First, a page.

Modeh Ani: It’s Not Just About Gratitude

The first prayer traditionally recited upon awakening in the morning is commonly translated as "I thank you," but that's not all it means.

Be honest. What’s the very first thing you do in the morning? Hit the snooze button? Check email? Head straight for the coffee?

Unless you’re a real morning person, getting out of a warm bed and starting your day is tough to do. And this is specifically why there is a prayer to be recited at the very moment we wake up, before we do or say anything else.

מוֹדֶה אֲנִי לְפָנֶיךָ מלך חַי וְקַיָּם שֶהֶחֱזַרְתָּ בִּי נִשְׁמָתִי בְחֶמְלָה, רַבָּה אֱמוּנָתֶךָ

Modeh ani l’fanecha, melech chai v’kayam, shehechezarta bi nishmati b’chemla, raba emunatecha

I thank You, living and enduring King, for You have graciously returned my soul within me. Great is Your faithfulness.

Most translations render Modeh Ani as some version of “I thank you.” And rightly so. There’s a concept in Jewish mysticism that sleep is 1/60 of death. We are by no means guaranteed to wake up in the morning, so when we do, it’s only proper that we take a moment to express gratitude for another day, for another opportunity to live our lives. It’s both ironic and unfortunate that so many of us groan in annoyance that we have to get up, without recognizing the incredible blessing that we are able to.

The wording of Modeh Ani also offers a powerful lesson. Grammatically, it would be correct to say Ani modeh — “I thank You.” Yet, the words are in the reverse order, which translates literally as “Thank You, I.” The point is that the very first word that comes out of our mouths should be one of gratitude. We often spend the rest of our waking day focused on ourselves, our needs, our work. So we want to ensure that we never forget to have the foundation of our day be “Thank You.” Only after that has been said, do we mention ourselves.

But Modeh Ani is about much more than gratitude. The word modeh can mean “thank,” but it can also mean “admit” or “surrender.”

Thank is clearly about gratitude. Our lives are gifts. And another day means another opportunity to figure out why we are here and what we are supposed to be doing.

Admit is the acknowledgment and verbalization of our gratitude. When we take an honest look at ourselves, we must admit that we have made mistakes. Nonetheless, we were given another chance to transform our reality. Often we allow our past to determine our present: If we messed up yesterday, chances are today we will again. With that mindset, it’s hard to motivate to even try. The opposite approach is problematic as well: If yesterday was amazingly positive and productive, we may rest on our laurels and fail to take responsibility for making today even better.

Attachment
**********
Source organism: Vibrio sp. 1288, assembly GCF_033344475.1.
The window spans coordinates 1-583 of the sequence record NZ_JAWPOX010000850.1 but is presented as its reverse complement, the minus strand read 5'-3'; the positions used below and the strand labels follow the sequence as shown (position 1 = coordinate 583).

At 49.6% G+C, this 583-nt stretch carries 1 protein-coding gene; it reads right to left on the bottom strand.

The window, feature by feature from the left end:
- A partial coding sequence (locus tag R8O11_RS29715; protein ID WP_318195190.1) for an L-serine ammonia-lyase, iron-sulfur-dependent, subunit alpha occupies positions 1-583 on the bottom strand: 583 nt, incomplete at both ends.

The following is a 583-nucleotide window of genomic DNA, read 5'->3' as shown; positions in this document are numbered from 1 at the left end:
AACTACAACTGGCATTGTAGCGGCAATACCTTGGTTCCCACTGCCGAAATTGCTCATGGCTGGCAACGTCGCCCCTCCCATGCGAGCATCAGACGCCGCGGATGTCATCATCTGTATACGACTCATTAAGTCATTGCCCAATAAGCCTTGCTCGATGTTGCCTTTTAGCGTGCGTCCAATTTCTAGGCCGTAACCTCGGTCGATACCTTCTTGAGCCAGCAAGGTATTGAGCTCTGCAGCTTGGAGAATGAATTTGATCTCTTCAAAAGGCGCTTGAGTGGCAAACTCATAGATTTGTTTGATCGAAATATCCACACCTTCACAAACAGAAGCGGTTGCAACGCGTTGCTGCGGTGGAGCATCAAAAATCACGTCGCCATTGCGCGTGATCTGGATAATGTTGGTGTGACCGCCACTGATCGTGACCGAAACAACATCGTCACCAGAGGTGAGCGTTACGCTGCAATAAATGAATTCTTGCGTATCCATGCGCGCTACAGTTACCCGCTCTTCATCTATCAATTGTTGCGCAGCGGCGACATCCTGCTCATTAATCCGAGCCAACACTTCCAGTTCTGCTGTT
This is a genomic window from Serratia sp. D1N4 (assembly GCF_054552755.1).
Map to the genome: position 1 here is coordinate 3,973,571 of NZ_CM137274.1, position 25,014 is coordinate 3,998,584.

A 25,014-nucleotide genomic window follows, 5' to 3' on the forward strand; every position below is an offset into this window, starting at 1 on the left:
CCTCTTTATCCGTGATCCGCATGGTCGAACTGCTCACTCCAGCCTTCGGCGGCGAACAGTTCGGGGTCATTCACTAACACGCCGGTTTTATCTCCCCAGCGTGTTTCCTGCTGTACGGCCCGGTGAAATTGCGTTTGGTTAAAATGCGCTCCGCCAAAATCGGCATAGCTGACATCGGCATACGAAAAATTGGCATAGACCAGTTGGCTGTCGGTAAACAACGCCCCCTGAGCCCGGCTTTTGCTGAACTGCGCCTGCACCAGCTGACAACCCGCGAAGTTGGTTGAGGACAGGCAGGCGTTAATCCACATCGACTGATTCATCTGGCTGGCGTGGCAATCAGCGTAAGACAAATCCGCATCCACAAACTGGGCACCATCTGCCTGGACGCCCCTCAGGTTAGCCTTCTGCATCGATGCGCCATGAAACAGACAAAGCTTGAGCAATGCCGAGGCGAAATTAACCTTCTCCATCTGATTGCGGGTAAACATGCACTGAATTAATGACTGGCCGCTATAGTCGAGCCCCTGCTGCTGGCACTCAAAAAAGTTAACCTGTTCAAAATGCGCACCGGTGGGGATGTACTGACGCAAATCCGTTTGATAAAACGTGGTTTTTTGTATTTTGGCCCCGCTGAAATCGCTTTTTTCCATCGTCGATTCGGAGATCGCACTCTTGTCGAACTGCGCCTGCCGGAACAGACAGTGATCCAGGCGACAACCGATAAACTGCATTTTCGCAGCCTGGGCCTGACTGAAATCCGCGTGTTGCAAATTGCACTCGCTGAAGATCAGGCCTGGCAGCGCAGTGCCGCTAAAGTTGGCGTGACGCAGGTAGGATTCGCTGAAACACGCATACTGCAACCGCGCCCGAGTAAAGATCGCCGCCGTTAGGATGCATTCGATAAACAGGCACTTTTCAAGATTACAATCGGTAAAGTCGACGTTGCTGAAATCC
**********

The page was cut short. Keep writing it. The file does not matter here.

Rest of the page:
This is why the Hebrew word for the past, avar, shares the same root as aveira, which means “sin.” Living in the past, relying on the past, focusing on the past, whether good or bad, is unhealthy. Our focus needs to be on the present, on today. So we begin the day with the admission that no matter who we have been up until now, today is a new opportunity to be that much more.

Surrender is the recognition that there is something bigger than us, that the same God who gave us life is the God who takes it away. And until the morning comes when we are not gifted with another day, we want to ensure we never take for granted the day we are now blessed with.

Only after we thank, admit and surrender can we can focus on ourselves — who we are, what we are capable of, and who we want to be. And with this in mind and on our lips, we can get out of bed and start our day ready for the new opportunities that await us.

Sara Esther Crispe is a writer, motivational speaker, and life and relationships coach. She is the founder of and co-director of Interinclusion, an educational non-profit celebrating the convergence between contemporary arts and sciences and timeless Jewish wisdom. She lives with her family in Danby, Vermont, where they run experiential Jewish retreats.

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